Next, you should figure out what earned value metrics you want to track and present to management. Although you are able to quickly calculate most all earned value metrics (i.e. PV, EV, AC, SV, CV, SPI, CPI, EAC, ETC, etc) you don’t necessarily want to track all these values and you certainly don’t need to present them all to management. Management just needs a quick view of the project’s performance employing only some of these values and would be overwhelmed if they had a complete list. For most projects I track the Schedule Variance (SV), Cost Variance (CV), Schedule Performance Index (SPI) and Cost Performance Index (CPI). These four values give a dependable measurement of the project’s performance.
Schedule Variance (SV): If SV is zero, then the project is perfectly on schedule. If SV is greater than zero, the project is earning much more value than planned thus it’s ahead of schedule. If SV is less than zero, the project is earning much less value than planned thus it’s behind schedule.
Cost Variance (CV): If CV is zero, then the project is perfectly on spending budget. If CV is greater than zero, the project is earning far more value than planned therefore it’s under budget. If CV is much less than zero, the project is earning much less value than planned therefore it’s over spending budget.
Schedule Performance Index (SPI): If SPI is one, then the project is perfectly on schedule. If SPI is less than 1 then the project is behind schedule. If SPI is greater than 1 then the project is ahead of schedule. A well performing project really should have its SPI as close to one as possible.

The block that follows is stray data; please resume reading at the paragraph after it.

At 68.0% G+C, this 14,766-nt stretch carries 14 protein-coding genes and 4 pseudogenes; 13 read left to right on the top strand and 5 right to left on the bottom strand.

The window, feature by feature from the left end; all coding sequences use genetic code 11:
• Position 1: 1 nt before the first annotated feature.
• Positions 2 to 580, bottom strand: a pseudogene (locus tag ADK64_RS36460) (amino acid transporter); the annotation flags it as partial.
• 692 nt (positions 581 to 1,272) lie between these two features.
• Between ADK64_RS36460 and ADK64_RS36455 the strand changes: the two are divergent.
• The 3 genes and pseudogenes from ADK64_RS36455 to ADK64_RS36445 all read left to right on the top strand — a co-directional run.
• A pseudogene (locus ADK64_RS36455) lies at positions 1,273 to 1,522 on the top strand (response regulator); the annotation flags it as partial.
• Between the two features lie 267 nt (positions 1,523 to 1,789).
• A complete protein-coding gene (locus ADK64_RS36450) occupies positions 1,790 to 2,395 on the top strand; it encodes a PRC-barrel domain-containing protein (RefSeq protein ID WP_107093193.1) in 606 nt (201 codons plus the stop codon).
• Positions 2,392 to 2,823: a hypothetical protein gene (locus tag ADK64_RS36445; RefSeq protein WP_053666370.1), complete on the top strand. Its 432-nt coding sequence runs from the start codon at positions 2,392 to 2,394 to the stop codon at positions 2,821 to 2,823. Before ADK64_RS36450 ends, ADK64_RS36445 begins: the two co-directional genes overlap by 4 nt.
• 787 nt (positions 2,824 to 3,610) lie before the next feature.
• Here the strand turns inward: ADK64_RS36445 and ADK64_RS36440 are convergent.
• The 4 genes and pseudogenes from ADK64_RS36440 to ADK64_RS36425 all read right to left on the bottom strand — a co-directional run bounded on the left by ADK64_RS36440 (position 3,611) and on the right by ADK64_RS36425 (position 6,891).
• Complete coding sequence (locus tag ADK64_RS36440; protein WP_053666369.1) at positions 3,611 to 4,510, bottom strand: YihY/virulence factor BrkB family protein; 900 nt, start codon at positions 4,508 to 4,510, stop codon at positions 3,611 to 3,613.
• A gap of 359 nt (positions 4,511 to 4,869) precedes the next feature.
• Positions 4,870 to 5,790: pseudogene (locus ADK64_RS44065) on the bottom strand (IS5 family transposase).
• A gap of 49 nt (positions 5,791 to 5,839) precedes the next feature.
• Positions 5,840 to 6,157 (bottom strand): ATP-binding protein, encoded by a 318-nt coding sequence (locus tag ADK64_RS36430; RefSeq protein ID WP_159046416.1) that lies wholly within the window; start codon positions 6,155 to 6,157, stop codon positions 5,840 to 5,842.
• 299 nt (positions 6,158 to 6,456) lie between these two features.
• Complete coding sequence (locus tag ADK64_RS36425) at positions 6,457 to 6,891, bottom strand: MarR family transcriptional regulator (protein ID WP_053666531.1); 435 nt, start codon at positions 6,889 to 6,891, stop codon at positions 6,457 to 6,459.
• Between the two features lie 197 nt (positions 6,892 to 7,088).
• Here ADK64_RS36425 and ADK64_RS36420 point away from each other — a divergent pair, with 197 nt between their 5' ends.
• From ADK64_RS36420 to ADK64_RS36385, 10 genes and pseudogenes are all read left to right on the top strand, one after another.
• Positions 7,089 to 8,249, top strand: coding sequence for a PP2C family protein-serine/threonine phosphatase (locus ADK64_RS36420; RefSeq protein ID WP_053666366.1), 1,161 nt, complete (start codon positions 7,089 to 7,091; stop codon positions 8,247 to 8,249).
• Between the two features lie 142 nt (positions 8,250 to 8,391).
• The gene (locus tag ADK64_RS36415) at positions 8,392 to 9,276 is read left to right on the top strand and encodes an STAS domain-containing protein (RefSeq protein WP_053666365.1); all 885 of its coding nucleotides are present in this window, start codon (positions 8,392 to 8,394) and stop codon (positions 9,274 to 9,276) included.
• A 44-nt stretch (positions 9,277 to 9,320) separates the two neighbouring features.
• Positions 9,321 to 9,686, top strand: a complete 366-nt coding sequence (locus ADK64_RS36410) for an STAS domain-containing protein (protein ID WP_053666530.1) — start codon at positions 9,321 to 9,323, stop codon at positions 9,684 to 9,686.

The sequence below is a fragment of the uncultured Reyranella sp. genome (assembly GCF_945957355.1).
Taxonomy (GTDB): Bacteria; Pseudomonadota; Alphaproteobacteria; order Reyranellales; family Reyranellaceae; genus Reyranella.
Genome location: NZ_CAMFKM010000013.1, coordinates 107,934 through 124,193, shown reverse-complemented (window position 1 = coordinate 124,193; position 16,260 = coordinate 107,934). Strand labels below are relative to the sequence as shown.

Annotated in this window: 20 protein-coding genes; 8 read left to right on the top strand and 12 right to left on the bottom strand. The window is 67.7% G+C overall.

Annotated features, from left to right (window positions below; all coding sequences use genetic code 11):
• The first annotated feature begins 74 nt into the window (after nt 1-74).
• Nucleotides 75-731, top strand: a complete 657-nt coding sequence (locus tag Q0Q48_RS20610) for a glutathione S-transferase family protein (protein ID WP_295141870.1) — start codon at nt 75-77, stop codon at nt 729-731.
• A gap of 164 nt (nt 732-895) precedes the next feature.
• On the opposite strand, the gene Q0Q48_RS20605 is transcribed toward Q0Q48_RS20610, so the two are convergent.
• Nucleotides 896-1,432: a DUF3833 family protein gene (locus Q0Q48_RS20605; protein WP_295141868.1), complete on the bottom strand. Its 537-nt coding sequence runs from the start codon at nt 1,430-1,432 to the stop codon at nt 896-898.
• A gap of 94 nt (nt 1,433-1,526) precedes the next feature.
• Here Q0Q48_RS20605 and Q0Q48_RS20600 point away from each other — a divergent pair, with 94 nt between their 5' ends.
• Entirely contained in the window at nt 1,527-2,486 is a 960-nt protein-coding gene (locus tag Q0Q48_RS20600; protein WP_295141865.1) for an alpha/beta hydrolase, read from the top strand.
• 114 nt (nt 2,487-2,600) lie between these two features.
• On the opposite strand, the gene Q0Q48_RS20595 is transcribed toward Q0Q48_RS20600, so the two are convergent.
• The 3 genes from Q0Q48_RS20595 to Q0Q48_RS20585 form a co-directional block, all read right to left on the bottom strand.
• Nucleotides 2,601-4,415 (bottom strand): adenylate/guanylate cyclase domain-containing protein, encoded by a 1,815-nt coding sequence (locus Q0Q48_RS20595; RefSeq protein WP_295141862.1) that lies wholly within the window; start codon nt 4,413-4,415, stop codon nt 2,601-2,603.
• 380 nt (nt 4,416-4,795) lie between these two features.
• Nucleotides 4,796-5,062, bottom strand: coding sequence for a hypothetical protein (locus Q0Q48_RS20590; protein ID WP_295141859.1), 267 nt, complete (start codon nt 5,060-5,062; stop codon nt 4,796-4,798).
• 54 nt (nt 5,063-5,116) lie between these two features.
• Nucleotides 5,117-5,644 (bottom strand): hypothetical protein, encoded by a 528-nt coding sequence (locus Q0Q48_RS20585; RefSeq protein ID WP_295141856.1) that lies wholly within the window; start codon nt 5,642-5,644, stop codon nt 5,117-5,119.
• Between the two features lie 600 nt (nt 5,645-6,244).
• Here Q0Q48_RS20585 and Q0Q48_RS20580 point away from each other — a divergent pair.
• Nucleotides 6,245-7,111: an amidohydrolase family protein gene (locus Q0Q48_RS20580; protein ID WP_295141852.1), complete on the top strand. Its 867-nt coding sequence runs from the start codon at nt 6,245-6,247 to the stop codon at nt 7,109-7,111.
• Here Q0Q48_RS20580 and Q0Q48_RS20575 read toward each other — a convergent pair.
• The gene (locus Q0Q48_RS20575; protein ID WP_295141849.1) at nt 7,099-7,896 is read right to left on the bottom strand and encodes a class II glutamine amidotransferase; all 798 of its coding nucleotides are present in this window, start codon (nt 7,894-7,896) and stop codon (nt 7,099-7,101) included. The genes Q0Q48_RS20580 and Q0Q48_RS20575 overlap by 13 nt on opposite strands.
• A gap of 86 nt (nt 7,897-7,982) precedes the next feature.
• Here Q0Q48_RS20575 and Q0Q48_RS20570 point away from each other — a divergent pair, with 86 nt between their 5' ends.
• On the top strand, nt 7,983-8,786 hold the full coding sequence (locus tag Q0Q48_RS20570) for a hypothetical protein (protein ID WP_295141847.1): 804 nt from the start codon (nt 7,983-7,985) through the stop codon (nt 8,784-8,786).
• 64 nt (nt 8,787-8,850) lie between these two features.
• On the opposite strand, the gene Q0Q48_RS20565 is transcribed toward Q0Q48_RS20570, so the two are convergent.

Cost Performance Index (CPI): If CPI is one, then the project is perfectly on spending budget. If CPI is much less than 1 then the project is over budget. If CPI is greater than 1 then the project is under spending budget. A well performing project really should have its SPI as close to 1 as achievable.
You ought to set thresholds for these values at which their status will alter to an alert. As an example, if the SPI falls below 0.9 then the project’s schedule should alter to a yellow status. If the SPI falls further and dips below 0.8 then the project’s schedule need to alter to a red status. Further earned value calculations can be performed if there’s a dilemma with the project’s price or schedule, this may give the project manager a better understanding of the issue and determining a path for correction.
Measuring project performance is an important component of project and program management. It makes it possible for the PMO and project manager to identify price and schedule troubles early and take steps for remediation quickly. It starts with setting the standards for the size of work packages, applying credit for work performed, and which earned value metrics to track, which should be included inside the project’s Price Management Program. Measuring project performance supplies the organization with a clear picture of the wellness of its projects and can instill confidence in the project teams. Additionally, these performance measures can assist the PMO establish continuous improvement initiatives in areas where projects commonly perform at lower levels. The usefulness of measuring project performance is evident and so long as organizations don’t become overwhelmed with them, these measures will remain essential contributors to organizational success.